September 20, 2010

On the Clock

I call this: On the Road Again,theatre — Posted by KP @ 10:25 pm

Today marks the official start of my contract for The Acting Company 2010-2011 tour. We start rehearsal a week from today. I celebrated by getting up at 6:30 for a day in the office. The good news is, I’m actually getting paid now. The other good news is that it’s pumpkin spice latte time at Starbucks, and that made the second half of my day awesome.

In the Office

Almost the entirety of my day today was spent on the script. What is believed to be the final draft of the first rehearsal script came back from the director early this morning. So with something we think we might actually be distributing, I went through it with a fine-toothed comb, removing all the multicolored notes and strikethroughs from all the people who had been collaborating on it, renumbering the pages, and making the formatting absolutely perfect, checking every single character, space and margin, as well as reading every word for content to make sure there weren’t any obvious errors.

I’m very happy to know that is under control, and it’s exactly how I want it set up. I initially lobbied to keep the old page numbers in case our returning actors and staff wanted to use their old scripts, but I was convinced that we should encourage people to start from scratch. Both scripts have the act & scene number as part of the page number, so even if people are using their old scripts, they can still turn to the correct page or very close to it, as most scenes are only a few pages long. Some cuts have been put in, but they’re relatively small. It should make the show feel a little faster without removing too much content.

I was given control of the contact sheet today, although with the priority put on getting a final script ready today, I wasn’t able to finish double-checking the contact sheet I’ve been working on in my database against the final one from the office. Other than a little bit of work on that, I participated in a few discussions about travel, the early rehearsal schedule, and the technical education workshops I’ve been trying to get going this year. It’s nice to be in the middle of the action as things are coming together.


This is the first time in a long while that I’ve remounted a production I’ve done before. Definitely the first time on a production of this scale, keeping the same design elements, and on which I knew at the time of the previous production that I would need to recreate the show again. It’s kind of fun.

When I found out that I would be spending the day on the script, it was pretty daunting to get started. Since April I hadn’t done more than glance at the script when I’d been asked to submit my copy of the final script about a month ago. This is a three-hour show that I did 82 performances and 30 days of rehearsal of within the past nine months. I thought I would be sick of staring at those words. But it was actually very comforting. There’s definitely something nice about doing a show you know. As I read through the script, I heard the whole show in my head as performed by my friends from last year, and enjoyed the memories of my favorite moments, or funny things that happened during the process surrounding certain parts. I was sad to think that some of those people would be gone, but curious to see what new people will bring to those roles. And I’m looking forward to seeing our returning actors’ performances again, and to see what they may discover that’s different this time.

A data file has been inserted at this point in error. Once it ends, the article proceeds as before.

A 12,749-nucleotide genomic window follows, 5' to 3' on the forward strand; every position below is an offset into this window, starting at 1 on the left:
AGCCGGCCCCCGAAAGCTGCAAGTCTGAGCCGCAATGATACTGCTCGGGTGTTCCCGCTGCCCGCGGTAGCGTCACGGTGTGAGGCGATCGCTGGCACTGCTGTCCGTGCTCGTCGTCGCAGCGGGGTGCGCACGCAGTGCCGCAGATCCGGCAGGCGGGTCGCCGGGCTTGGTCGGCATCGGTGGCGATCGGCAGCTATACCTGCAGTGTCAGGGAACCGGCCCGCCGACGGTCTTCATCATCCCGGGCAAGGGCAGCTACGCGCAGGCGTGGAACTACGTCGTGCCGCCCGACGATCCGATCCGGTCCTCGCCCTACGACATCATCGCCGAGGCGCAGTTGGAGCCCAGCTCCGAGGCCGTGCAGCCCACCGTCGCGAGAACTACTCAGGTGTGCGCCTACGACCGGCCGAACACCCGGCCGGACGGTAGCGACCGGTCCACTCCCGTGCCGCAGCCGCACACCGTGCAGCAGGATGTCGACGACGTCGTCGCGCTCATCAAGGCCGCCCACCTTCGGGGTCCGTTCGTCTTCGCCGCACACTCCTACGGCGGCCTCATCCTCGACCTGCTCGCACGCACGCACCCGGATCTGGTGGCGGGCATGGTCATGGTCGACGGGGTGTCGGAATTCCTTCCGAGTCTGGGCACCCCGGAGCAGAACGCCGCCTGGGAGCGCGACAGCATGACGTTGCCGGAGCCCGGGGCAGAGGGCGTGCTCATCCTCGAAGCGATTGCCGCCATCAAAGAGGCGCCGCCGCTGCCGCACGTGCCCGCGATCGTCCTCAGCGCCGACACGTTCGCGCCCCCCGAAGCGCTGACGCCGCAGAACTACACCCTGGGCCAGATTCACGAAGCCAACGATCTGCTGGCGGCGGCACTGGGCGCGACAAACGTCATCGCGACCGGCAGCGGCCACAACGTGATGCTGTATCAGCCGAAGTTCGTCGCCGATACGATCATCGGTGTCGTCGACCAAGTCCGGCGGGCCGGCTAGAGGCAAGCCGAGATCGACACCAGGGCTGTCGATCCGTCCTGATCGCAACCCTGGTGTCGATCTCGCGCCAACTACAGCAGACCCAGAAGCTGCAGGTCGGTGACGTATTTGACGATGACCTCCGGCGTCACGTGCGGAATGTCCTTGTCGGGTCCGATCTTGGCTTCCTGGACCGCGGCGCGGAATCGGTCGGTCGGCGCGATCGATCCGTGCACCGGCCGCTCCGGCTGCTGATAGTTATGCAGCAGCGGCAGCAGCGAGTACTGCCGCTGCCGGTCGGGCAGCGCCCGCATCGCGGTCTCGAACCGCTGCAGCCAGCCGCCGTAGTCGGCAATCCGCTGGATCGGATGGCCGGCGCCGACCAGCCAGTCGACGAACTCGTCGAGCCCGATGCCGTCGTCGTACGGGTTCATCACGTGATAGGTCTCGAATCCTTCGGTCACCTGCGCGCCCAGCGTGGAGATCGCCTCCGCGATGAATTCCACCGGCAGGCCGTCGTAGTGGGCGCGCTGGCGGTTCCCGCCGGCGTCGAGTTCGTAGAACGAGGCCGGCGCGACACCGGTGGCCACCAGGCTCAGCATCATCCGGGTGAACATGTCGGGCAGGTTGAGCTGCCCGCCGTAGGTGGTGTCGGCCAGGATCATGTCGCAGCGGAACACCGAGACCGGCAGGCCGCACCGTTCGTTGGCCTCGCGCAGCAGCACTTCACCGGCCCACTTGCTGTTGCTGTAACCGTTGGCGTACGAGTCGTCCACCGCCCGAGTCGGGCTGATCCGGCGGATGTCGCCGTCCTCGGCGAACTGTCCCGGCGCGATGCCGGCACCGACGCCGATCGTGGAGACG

After reading literally every word, I definitely feel like I have the show back in my body. The more I can remember and see the show in my mind, the easier my job will be, and the less I’ll have to worry about being able to make sense of my paperwork!

After Hours

Tonight, theoretically I’m watching football, but I’m not really, I’m working and blogging. I’m scanning a few paper documents that I was given today: the rules packet for New 42nd Street Studios, and the Letter of Agreement (LOA) between the company and Equity, which modifies our rehearsal rules (which are based on the LORT agreement). I have never in my years of stage management been able to get a digital copy of an LOA. No general manager I’ve worked with has ever been given one in their lives. So I always have to scan it, because having the printed copy with me when I need it never works out. Needing it at the bar at 1AM is just as likely as needing it in rehearsal or at my apartment when I wake up in the morning. When I’m done scanning I will upload the PDFs into Evernote and put them in my DropBox, where Meaghan and I can reference them.

By the by, I really wish I had a scanner that was less than 8 years old, and that I didn’t have to use Windows to use. But it’s just one of those things that I’d hardly ever be home to take advantage of. We do tour with a printer/scanner combo thing so I’m pretty well covered as far as work goes right now. Maybe someday when I stop all this touring. Or if I get a production contract.